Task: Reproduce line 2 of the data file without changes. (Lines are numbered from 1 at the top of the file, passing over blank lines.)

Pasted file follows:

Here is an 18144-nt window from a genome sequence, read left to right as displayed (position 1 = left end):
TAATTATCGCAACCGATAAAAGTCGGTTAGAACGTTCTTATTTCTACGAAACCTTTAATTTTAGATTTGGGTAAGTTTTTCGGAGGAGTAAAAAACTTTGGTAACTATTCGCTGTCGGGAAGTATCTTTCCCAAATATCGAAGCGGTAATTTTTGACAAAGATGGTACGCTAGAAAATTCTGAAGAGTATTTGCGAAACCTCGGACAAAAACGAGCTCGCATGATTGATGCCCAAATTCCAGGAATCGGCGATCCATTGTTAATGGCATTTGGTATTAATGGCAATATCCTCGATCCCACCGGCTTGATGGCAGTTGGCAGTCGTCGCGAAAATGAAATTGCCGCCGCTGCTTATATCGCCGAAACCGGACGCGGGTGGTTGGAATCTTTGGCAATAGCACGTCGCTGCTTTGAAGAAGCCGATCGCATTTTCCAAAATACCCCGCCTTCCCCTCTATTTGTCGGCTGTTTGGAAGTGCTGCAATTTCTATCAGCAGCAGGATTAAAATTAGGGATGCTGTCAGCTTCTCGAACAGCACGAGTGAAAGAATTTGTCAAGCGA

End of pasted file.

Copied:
TAATTATCGCAACCGATAAAAGTCGGTTAGAACGTTCTTATTTCTACGAAACCTTTAATTTTAGATTTGGGTAAGTTTTTCGGAGGAGTAAAAAACTTTGGTAACTATTCGCTGTCGGGAAGTATCTTTCCCAAATATCGAAGCGGTAATTTTTGACAAAGATGGTACGCTAGAAAATTCTGAAGAGTATTTGCGAAACCTCGGACAAAAACGAGCTCGCATGATTGATGCCCAAATTCCAGGAATCGGCGATCCATTGTTAATGGCATTTGGTATTAATGGCAATATCCTCGATCCCACCGGCTTGATGGCAGTTGGCAGTCGTCGCGAAAATGAAATTGCCGCCGCTGCTTATATCGCCGAAACCGGACGCGGGTGGTTGGAATCTTTGGCAATAGCACGTCGCTGCTTTGAAGAAGCCGATCGCATTTTCCAAAATACCCCGCCTTCCCCTCTATTTGTCGGCTGTTTGGAAGTGCTGCAATTTCTATCAGCAGCAGGATTAAAATTAGGGATGCTGTCAGCTTCTCGAACAGCACGAGTGAAAGAATTTGTCAAGCGA